Azure doesn’t remember the cemetery from the story I wrote. One of my formative travel experiences was here in Pinareddu in 2001 and I’d written a short story in which the cemetery served as a landmark.
She remembers a lot of the other parts of the story though, even one I’d forgotten – the ‘storm.’ On my first night here, sleeping alone in Francois’ empty house, I was terrified as I listened to the wind bang the shutters against the walls all night. It wasn’t even a storm really, just a windy night, but it was so dark and I was so alone that I threw my headphones on, took a sleeping pill and hid under a pillow as soon as the noises started. It was probably 8pm or something. Azure also remembers the part where I walked home from town at night and two dogs came out of the black to bark at me like they were going for the throat. I was sure they were going to kill me, I just about shit myself and ran to the house and probably took another sleeping pill under a pillow.
Azure’s on the back of the scooter as we drive through town and retrace the story. Those damn dogs are still there at the bottom of the hill and farther up I point through the trees to a white balcony, “That’s the room I slept in.” It’s high on the hill above Pinareddu with a complete view of the town, bay and sea.
I take Azure up the road toward Francois’ brother’s house and we stand outside the gate. “I walked into his house and the walls were covered in moths, his dogs were jumping up and snapping at moths under the ceiling fan.” When I had finally arrived on Corsica, after weeks of fantasizing, I was overwhelmed by the experience of travel and this house was folded into the stature of those feelings. It remained large through relived memories and retold stories, but now with Azure it looks small.
My memories of Pinareddu are exhausted so we turn around. We drive down the hill, past Francois’ home, past the beach and the two restaurants and past the cemetery.
“Do you remember the cemetery?” She doesn’t.
Francois had cancer and was dying when he drew the map on a napkin for me. We were at his kitchen table in Bellevue before my first big trip. He said, “The cemetery is the first thing you’ll see coming into Pinareddu, you’ll pass it there on the right.” I could see he was walking the path in his mind as he drew the map, rewalking it, reliving memories from his ancestral fishing village. The black lines ran from Bellevue to Paris to Nice to Bastia and to Ste. Lucia. Then another set of lines showed the five kilometers down to the town, the cemetery and then the road to his brother’s house where I would find a key to Francois’ house. I could stay there if I could get there. It seemed impossibly distant. He must have known that he would never come back. He was too sick.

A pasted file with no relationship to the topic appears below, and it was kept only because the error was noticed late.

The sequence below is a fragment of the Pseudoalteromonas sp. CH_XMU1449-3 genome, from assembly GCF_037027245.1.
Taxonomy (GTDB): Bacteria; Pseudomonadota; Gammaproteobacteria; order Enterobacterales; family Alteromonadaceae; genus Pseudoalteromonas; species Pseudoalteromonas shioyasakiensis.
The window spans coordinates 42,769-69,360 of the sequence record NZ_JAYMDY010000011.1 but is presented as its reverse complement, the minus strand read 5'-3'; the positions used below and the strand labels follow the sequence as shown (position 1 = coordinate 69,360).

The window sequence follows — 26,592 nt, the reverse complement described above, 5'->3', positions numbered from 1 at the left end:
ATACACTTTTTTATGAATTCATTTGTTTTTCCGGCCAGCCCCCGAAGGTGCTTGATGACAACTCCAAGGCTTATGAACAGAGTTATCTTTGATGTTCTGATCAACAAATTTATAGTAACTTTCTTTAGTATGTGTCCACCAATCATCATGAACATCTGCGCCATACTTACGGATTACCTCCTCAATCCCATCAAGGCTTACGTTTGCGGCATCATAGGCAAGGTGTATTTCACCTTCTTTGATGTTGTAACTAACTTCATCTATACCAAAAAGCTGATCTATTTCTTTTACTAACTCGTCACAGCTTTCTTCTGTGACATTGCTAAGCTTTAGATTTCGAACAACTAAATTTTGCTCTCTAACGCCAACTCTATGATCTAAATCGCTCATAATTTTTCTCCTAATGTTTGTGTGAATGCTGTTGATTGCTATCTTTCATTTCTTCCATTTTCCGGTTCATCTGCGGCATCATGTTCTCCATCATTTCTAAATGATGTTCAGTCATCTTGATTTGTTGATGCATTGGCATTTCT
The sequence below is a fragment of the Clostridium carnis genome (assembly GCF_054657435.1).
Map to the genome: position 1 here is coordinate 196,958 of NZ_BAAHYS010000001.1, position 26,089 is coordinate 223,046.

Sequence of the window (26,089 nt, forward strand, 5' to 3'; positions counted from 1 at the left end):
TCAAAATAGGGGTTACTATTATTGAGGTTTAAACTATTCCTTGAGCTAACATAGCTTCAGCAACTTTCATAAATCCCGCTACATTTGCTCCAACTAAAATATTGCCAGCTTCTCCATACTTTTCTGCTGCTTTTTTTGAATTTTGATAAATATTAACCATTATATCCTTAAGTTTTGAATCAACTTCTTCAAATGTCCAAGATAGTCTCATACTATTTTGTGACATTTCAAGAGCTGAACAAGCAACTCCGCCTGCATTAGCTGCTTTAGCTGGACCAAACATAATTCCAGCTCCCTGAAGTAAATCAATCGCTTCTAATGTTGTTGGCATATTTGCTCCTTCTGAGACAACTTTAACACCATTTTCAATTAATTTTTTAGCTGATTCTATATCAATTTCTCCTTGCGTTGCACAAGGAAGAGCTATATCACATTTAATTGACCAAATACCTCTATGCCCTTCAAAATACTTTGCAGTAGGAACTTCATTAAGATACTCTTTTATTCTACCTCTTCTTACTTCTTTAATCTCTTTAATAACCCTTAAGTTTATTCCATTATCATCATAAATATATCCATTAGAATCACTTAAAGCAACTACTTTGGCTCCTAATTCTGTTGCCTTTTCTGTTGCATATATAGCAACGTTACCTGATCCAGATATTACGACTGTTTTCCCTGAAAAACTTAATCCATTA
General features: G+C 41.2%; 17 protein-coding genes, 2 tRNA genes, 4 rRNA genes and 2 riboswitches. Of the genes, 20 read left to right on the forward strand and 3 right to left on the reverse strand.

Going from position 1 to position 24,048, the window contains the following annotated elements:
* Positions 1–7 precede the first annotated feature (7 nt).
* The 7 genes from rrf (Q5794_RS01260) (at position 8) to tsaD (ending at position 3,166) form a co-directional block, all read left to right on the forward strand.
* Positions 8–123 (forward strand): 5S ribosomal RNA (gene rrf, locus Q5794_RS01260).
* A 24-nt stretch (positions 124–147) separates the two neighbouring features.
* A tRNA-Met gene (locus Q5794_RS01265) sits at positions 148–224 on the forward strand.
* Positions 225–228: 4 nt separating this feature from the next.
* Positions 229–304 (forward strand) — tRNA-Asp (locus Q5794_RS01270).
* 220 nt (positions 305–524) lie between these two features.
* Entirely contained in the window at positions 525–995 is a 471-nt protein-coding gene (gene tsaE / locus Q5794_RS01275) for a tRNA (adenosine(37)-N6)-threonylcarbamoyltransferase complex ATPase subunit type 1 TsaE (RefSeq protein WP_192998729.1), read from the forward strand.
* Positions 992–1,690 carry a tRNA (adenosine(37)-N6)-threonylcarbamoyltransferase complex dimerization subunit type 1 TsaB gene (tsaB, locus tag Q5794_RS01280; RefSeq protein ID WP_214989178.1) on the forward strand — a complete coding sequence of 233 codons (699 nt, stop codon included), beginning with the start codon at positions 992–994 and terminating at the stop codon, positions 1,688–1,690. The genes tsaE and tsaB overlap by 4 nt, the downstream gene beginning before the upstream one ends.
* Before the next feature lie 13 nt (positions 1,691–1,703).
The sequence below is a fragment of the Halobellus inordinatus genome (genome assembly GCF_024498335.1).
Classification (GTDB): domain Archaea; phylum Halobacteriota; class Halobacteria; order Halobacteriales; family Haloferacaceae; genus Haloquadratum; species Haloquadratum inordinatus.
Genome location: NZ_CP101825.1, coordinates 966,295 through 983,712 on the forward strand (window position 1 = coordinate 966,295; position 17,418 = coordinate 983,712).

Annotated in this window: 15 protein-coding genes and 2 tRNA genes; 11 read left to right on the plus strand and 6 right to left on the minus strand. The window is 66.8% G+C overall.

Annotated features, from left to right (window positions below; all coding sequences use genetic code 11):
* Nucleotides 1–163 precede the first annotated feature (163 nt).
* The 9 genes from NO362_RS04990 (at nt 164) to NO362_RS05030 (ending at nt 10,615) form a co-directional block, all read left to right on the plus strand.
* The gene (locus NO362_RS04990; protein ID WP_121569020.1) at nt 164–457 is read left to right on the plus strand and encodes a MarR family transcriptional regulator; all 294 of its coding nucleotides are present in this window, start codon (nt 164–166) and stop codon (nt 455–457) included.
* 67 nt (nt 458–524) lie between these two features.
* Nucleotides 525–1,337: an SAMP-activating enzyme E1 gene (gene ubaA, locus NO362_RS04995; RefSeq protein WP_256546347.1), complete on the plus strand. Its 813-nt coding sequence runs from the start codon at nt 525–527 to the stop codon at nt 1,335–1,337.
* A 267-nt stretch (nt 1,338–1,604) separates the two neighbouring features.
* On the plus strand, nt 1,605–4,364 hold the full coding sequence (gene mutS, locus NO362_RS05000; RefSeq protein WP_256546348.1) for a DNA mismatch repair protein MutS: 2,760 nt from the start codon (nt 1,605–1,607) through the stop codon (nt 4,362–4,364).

I made it to Paris and I made it to Nice. Then I made it to Bastia and finally to Ste. Lucia. I was thinking of him as I started walking the winding road, I retraced the lines for him five kilometers down toward the sea and Pinareddu. I imagined that from Bellevue, he was walking through me and looking at the Mediterranean and smelling the trees again. He was passing the cemetery on the right again, and he recognized the people at the restaurants and he surveyed the beach. I imagined him walking past the dogs up the hill to his brother’s house for the key. Then we walked to his empty home where he could remember the smell of the trees and he knew the shutters banged at night and he could see the sea from the balcony.
Though the cemetery was just a landmark on the map, I’m sure his grandparents are buried there and their parents, and when I walked through town I wondered if he would be buried there too. I wondered if, as he walked the town in his mind for the last time, he expected to be buried there himself. He died that summer. He gave me a complicated gift that sparked a new direction in my own life and I never thanked him. Francois, at the end of his life, gave me a map and with it the promise keys in far away places.